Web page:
Published On: April 25th, 2017|1081 words|3.7 min read|
As the number of women serving in the military has increased, female Veterans have become the fastest growing demographic in America’s homeless community.
Today, women comprise approximately nine percent of all Veterans, and the best available official estimates suggest that they make up the same proportion of the homeless Veteran population. Although the overall Veteran population is expected to decline over the next two decades, the number of women Veterans is projected to increase during the same period. Moreover, the number of women Veterans who may require assistance from VA programs for Veterans who are homeless or are at-risk of homelessness is expected to rise by nearly 5% by 2025.
Both in deployment and at home, female Veterans may be more likely to face some challenges than their male counterparts. Without intervention, these risk factors – such as experiencing military sexual trauma (MST), domestic violence, wage disparity or discrimination – can put them at risk of homelessness. For example, women Veterans who have experienced MST are nine times more at risk for post-traumatic stress disorder (PTSD) and more prone to substance abuse disorders, factors that greatly increase their susceptibility to homelessness.
Despite these many risk factors, women Veterans are still less likely to access VA care and less likely to self-identify as Veterans. Additionally, there are more community programs – like grants for single mothers, local domestic violence support programs, and more – tailored to supporting women’s needs, making female Veterans less likely to seek support through VA programs. VA continues to tailor programs and strengthen local, state and federal partnerships to help us break down barriers to access, so that all Veterans in need receive the care and support they deserve.
Specialized housing, child care and employment services
VA provides a range of resources to meet the unique needs of women Veterans who are experiencing or at-risk of homelessness.
Family housing and wraparound support with U.S. Department of Housing and Urban Development and VA Supportive Housing Program (HUD-VASH). A higher percent of women Veterans have a service connected disability, have no income, and are in poverty than men – compounding risk factors that greatly increase the risk of homelessness. Designed to provide permanent housing to chronically homeless Veterans, HUD-VASH prioritizes disabled Veterans with dependent children, many of whom are women. Unlike grant-based housing programs, HUD-VASH provides eligible Veterans with housing subsidies that can be used to securing housing options that can accommodate an entire family instead of a single person. This program is part of the Housing First approach, an evidence-based, low-barrier housing model that emphasizes housing as the initial service, followed by supportive services such as employment and healthcare.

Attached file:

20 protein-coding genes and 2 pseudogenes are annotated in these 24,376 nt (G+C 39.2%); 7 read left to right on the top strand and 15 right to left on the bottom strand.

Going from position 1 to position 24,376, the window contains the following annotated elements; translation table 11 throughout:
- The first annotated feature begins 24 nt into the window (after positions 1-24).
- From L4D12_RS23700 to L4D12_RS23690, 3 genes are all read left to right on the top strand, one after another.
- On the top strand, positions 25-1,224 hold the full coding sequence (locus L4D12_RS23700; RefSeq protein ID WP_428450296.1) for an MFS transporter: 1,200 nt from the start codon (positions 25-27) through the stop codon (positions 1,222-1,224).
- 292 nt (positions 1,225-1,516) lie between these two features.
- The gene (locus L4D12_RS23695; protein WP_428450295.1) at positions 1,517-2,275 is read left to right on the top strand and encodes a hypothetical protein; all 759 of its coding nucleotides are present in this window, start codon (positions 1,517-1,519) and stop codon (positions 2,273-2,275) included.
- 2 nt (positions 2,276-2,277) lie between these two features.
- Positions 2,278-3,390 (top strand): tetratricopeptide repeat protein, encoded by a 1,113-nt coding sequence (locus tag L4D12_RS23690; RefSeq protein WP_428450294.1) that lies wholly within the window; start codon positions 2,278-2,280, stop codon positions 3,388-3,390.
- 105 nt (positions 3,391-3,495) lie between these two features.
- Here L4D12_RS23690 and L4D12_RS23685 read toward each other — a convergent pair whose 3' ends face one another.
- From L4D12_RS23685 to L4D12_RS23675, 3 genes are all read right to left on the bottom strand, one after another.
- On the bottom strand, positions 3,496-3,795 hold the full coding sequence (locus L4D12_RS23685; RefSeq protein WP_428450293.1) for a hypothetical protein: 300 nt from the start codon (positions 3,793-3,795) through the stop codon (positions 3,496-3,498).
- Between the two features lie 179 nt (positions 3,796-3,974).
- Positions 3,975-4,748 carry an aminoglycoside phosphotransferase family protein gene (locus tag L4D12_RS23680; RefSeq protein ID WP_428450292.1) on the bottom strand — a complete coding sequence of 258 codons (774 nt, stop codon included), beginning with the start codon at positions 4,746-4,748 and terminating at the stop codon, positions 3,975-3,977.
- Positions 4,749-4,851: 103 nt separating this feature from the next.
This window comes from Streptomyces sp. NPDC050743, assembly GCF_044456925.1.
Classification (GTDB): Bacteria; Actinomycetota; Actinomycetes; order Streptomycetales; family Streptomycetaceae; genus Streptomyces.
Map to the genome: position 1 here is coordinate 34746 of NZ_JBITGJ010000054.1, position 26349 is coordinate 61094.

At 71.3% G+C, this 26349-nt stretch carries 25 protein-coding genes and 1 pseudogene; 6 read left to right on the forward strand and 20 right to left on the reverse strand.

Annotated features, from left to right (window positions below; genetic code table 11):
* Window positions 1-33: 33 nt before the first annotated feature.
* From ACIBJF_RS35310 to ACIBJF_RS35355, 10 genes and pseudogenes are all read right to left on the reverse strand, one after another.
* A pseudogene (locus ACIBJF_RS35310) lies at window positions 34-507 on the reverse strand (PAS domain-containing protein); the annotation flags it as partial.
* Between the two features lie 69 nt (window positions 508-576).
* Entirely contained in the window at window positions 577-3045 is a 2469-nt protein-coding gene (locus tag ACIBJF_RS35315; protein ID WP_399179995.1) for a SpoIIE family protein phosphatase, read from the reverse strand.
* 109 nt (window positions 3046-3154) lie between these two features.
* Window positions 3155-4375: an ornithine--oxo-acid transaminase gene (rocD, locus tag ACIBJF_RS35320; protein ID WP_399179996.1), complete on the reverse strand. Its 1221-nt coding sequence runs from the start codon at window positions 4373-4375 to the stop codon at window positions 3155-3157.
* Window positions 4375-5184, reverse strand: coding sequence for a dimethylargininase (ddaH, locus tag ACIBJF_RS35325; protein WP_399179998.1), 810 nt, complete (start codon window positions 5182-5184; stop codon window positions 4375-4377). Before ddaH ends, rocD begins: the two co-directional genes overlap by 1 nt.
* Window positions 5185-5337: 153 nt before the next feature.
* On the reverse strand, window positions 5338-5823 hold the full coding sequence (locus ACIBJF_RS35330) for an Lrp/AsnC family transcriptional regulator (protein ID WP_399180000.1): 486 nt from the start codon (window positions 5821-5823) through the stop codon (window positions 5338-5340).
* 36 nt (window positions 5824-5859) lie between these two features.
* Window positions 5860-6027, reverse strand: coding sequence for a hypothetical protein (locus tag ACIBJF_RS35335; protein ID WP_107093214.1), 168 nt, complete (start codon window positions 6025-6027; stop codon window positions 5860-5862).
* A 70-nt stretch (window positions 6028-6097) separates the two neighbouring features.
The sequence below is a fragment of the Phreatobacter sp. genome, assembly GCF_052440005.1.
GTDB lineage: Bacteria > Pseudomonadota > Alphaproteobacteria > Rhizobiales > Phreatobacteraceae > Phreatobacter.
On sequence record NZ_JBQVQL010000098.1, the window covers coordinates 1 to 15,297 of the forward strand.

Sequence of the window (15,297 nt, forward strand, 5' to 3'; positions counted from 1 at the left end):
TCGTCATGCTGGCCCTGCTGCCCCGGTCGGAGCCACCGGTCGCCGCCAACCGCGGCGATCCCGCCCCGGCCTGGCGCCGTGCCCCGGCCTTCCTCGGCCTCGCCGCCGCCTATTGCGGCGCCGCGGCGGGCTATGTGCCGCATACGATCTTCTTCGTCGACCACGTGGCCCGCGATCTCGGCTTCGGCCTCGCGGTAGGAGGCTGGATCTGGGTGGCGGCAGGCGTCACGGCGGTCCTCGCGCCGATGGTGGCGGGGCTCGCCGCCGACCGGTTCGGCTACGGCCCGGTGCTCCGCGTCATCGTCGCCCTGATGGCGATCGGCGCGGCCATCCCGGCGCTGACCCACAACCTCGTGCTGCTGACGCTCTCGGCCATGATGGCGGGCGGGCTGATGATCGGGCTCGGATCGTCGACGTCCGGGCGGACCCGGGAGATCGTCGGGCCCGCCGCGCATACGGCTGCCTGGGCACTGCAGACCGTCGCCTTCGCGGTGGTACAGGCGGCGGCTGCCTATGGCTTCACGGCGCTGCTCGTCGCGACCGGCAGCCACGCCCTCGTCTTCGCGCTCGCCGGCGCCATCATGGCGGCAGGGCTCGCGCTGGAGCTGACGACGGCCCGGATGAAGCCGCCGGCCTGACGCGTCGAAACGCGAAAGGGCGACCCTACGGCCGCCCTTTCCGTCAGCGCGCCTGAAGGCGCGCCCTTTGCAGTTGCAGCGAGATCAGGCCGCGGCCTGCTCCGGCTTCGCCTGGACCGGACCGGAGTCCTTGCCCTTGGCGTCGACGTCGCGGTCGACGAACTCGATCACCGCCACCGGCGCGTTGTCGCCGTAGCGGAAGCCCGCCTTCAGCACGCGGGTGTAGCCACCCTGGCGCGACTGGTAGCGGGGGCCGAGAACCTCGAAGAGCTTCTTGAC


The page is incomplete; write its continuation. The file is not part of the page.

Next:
Child care subsidies and rapid rehousing through Supportive Services for Veteran Families Program (SSVF). While the average homeless male Veteran is single, many female Veterans experiencing homelessness are parents. This brings a host of other considerations to bear when caring for this community like access to family housing and affordable child care. In fact, VA and community providers ranked child care as the highest unmet need of homeless Veterans from Fiscal Year 2008-2010. The SSVF program has awarded grants to organizations that provide supportive services to very low income Veterans, survivors of domestic violence and those struggling with mental health conditions and addictions, as well as their family members. This program can be particularly helpful for single mothers, who can find rapid rehousing assistance through the program and use SSVF subsidies to cover child care costs that could otherwise be a prohibitive employment and housing barrier.